‘Ex-Gay’ Men Fight Back Against View That Homosexuality Can’t Be Changed
By Eric Eckholm
Mr. Smith, 58, who says he believes homosexual behavior is wrong on religious grounds, tried to tough it out. He spent 17 years in a doomed marriage while battling his urges all day, he said, and dreaming about them all night.
But in recent years, as he probed his childhood in counseling and at men’s weekend retreats with names like People Can Change and Journey Into Manhood, “my homosexual feelings have nearly vanished,” Mr. Smith said in an interview at the house in Bakersfield, Calif., he shares with his second wife, who married him eight years ago knowing his history. “In my 50s, for the first time, I can look at a woman and say ‘she’s really hot.’ ”
Mr. Smith is one of thousands of men across the country, often known as “ex-gay,” who believe they have changed their most basic sexual desires through some combination of therapy and prayer — something most scientists say has never been proved possible and is likely an illusion.
Ex-gay men are often closeted, fearing ridicule from gay advocates who accuse them of self-deception and, at the same time, fearing rejection by their church communities as tainted oddities. Here in California, their sense of siege grew more intense in September when Gov. Jerry Brown signed a law banning use of widely discredited sexual “conversion therapies” for minors — an assault on their own validity, some ex-gay men feel.
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Signing the measure, Governor Brown repeated the view of the psychiatric establishment and medical groups, saying, “This bill bans nonscientific ‘therapies’ that have driven young people to depression and suicide,” adding that the practices “will now be relegated to the dustbin of quackery.”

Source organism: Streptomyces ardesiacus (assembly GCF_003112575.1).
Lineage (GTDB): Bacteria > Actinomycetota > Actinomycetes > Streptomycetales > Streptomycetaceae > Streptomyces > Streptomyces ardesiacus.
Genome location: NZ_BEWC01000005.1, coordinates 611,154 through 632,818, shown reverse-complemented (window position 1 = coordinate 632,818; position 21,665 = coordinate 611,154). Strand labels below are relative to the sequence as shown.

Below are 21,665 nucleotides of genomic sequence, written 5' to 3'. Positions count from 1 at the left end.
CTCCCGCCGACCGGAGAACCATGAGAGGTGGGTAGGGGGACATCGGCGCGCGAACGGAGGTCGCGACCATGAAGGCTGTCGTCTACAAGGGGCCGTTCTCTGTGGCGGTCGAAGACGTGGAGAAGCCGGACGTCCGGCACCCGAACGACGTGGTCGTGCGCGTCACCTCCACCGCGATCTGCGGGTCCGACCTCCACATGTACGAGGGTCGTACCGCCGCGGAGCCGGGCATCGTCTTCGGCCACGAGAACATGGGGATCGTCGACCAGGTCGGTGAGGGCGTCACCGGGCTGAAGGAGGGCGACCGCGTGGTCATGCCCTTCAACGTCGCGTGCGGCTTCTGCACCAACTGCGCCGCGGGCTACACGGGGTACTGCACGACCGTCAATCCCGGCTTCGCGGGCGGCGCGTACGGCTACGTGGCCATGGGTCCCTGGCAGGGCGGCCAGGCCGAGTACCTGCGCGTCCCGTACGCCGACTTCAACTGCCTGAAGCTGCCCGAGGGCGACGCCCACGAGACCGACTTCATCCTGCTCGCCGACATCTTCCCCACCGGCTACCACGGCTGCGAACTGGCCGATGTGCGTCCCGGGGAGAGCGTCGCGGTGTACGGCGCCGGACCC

But many ex-gays have continued to seek help from such therapists and men’s retreats, saying their own experience is proof enough that the treatment can work.
Aaron Bitzer, 35, was so angered by the California ban, which will take effect on Jan. 1, that he went public and became a plaintiff in a lawsuit challenging the law as unconstitutional.
To those who call the therapy dangerous, Mr. Bitzer reverses the argument: “If I’d known about these therapies as a teen I could have avoided a lot of depression, self-hatred and suicidal thoughts,” he said at his apartment in Los Angeles. He was tormented as a Christian teenager by his homosexual attractions…
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